Bankers say they’d like to lend small businesses more money, but creditworthy firms aren’t seeking loans, while too many would-be borrowers need the cash just to stay afloat. (The latter group recalls a bitter adage, popular during the Great Depression: “A banker is someone who lends you an umbrella, then asks for it back as soon as the rain starts.”) As Federal Reserve Governor Elizabeth Duke noted during the July conference, “Bankers are predisposed to lending, because without lending there can be no profit.” Sheer meanness isn’t a very likely explanation of the credit crunch.

As Duke went on to say, of course, the banks are having a few credit troubles of their own. Small-business lending often rests on relationships, and unfortunately, the banking partners of some businesses now have balance sheets impaired by portfolios of bad loans on things like residential and commercial real estate. Others may be worried about concentrating their lending in too few sectors, and may need to diversify by lending less to old customers, perhaps, and more to new ones.

But the problems on the business side are greater still: collapsing collateral values, poor cash flow, and even the personal finance troubles of the owners. Many a successful entrepreneur got his or her seed capital from Visa and MasterCard, and even more-established proprietors tend to have their personal finances heavily entangled with their businesses. A modest dip in sales may leave an owner with a viable business, but an unviable mortgage. The resulting hit to the credit score is hard to explain to already anxious bankers.

We seem to worry more about credit for small businesses than do the firms themselves. The NFIB survey includes questions on finance, and while the results are certainly dismal, with assessments of credit conditions hovering near record lows, just 3 percent of those surveyed report that credit conditions are their largest problem. “What businesses need,” the authors rather tartly conclude, “are customers.”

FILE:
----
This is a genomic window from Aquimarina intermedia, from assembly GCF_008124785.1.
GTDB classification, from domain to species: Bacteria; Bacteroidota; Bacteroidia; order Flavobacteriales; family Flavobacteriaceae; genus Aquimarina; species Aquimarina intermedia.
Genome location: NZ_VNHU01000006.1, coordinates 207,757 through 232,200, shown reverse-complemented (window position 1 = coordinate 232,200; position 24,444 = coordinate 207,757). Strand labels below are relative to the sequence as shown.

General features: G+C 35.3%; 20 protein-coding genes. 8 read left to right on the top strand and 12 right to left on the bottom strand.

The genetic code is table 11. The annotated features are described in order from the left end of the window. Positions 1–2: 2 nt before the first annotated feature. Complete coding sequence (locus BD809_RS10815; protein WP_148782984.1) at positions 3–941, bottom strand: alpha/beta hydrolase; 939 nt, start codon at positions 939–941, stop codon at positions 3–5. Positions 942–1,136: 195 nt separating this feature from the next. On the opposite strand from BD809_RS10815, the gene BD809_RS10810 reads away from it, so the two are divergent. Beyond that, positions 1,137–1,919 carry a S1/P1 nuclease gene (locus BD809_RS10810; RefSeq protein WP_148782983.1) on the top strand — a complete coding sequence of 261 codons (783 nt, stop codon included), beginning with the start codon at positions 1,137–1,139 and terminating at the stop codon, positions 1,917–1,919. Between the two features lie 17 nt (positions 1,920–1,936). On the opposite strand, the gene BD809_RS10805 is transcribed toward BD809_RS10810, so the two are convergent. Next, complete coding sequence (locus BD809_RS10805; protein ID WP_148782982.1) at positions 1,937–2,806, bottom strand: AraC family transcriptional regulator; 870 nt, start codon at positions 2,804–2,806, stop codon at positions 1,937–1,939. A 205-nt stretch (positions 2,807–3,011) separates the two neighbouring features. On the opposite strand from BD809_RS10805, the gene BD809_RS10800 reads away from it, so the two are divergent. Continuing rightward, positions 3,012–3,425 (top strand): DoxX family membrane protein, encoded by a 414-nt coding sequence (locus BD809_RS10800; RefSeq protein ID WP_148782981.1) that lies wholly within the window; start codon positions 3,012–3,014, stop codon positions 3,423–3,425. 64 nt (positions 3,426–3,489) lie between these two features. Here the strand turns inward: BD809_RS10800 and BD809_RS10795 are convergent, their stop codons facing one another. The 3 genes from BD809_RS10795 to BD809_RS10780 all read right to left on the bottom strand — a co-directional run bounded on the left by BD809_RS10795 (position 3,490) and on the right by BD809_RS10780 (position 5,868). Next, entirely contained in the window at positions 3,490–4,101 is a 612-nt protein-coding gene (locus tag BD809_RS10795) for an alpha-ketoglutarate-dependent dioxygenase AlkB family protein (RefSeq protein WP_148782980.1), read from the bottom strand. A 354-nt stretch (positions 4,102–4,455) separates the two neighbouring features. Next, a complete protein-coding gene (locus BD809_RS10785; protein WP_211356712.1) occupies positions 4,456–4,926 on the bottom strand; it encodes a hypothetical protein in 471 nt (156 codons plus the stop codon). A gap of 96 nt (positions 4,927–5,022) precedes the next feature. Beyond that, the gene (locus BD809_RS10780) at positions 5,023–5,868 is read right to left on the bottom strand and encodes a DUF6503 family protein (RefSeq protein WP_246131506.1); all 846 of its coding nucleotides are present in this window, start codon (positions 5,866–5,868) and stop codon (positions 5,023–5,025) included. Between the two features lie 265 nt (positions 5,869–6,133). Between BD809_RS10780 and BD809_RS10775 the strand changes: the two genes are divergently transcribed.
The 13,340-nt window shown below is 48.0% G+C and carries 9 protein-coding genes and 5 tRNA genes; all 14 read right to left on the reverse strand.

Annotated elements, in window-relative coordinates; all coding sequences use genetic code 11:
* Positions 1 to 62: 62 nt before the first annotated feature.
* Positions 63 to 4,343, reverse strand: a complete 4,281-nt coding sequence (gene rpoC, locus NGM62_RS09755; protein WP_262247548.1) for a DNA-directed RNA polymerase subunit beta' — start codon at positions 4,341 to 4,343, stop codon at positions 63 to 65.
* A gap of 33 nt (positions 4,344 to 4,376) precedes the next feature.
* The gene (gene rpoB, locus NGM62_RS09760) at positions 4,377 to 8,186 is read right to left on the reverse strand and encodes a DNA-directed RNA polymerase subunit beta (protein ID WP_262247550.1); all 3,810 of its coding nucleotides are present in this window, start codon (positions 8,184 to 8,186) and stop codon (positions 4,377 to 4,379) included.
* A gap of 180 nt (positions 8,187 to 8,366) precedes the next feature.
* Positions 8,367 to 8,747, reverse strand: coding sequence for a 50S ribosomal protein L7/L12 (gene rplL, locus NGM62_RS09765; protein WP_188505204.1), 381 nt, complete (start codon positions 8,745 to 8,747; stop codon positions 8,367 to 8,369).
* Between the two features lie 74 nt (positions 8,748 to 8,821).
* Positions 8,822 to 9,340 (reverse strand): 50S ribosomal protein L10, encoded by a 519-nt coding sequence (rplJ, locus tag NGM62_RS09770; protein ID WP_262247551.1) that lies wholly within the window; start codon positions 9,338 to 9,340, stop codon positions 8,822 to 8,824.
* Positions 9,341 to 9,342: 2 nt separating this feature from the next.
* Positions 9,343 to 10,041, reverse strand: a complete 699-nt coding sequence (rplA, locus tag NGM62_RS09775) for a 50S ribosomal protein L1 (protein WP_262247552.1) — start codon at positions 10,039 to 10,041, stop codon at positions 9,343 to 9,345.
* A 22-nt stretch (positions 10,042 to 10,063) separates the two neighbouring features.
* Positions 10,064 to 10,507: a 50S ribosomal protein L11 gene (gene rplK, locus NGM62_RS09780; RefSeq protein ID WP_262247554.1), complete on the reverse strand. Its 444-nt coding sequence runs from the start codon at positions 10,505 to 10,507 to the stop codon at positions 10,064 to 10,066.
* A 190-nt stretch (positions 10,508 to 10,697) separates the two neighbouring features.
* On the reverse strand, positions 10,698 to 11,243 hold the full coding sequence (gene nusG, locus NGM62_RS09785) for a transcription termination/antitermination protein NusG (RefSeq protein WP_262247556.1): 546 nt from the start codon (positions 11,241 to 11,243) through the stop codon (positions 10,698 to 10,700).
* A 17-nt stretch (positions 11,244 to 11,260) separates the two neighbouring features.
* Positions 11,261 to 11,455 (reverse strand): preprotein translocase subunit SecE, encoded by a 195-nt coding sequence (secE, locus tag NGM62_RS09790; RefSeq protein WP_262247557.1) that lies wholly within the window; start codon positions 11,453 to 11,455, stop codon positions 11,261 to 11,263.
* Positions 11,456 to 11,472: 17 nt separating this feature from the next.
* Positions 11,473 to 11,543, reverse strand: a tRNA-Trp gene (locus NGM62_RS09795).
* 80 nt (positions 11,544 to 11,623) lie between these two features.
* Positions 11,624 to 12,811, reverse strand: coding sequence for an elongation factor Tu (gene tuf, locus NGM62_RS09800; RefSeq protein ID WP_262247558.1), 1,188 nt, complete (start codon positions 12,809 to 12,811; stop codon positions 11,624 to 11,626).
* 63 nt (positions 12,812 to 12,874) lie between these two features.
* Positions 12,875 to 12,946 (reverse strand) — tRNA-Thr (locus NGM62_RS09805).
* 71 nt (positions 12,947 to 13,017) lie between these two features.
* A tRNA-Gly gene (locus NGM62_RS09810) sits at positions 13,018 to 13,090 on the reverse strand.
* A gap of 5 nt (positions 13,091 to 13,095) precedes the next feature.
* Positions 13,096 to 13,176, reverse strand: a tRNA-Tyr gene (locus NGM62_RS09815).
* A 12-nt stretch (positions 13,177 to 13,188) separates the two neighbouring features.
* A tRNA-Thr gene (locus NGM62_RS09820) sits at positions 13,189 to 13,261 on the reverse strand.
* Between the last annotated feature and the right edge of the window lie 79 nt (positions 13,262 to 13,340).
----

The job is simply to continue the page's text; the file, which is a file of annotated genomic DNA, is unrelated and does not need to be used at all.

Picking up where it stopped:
If a simple shortage of bank capital were a major problem for all small businesses, Drew Greenblatt, the owner of Marlin, might not have had so many high-tech machines to show me. Several of the machines were purchased, and financed, in the past two years. Greenblatt, looking slightly incongruous in a blazer and chinos but clearly in his element, lovingly described the history of each piece of equipment. Three of the machines were of recession-era provenance, including one he managed to buy at a fire-sale price in December 2008, financed 100 percent with a loan from M&T Bank. Another, financed by Wells Fargo, had a space waiting for it and was due to be installed within a few weeks. You expect to see these sorts of devices on a Boeing assembly line, or on the factory floor at GM—in fact, one of them was purchased from a now closed GM plant. Seeing them efficiently stamping out parts on a yeoman scale is more surprising.

Marlin’s specialty is custom work for demanding clients like Toyota, who need precision and quick turnaround. The business that Greenblatt bought 12 years ago used minimum-wage labor to manufacture bagel baskets from rough specifications written out on notepaper and stored in an untidy pile; that business was undercut by Chinese competitors who charged less for a finished basket than he paid for the steel. Greenblatt moved the company from Brooklyn to Baltimore and invested in equipment that was faster and more precise than the old labor-intensive methods of production.

Greenblatt boldly stuck with this strategy when the recession hit. Most firms are staying out of the credit markets entirely, and most of the firms that do seek financing aren’t doing so to make capital investments; according to the Atlanta Fed, the most frequently cited reasons for seeking capital are “Replace an existing loan or line of credit” and “Obtain additional working capital.” Only 20 percent of companies in the NFIB survey said that they plan to make capital improvements in the near future. That’s an increase from the 35-year low of 16 percent, reached in December 2009. But it’s not much of an increase.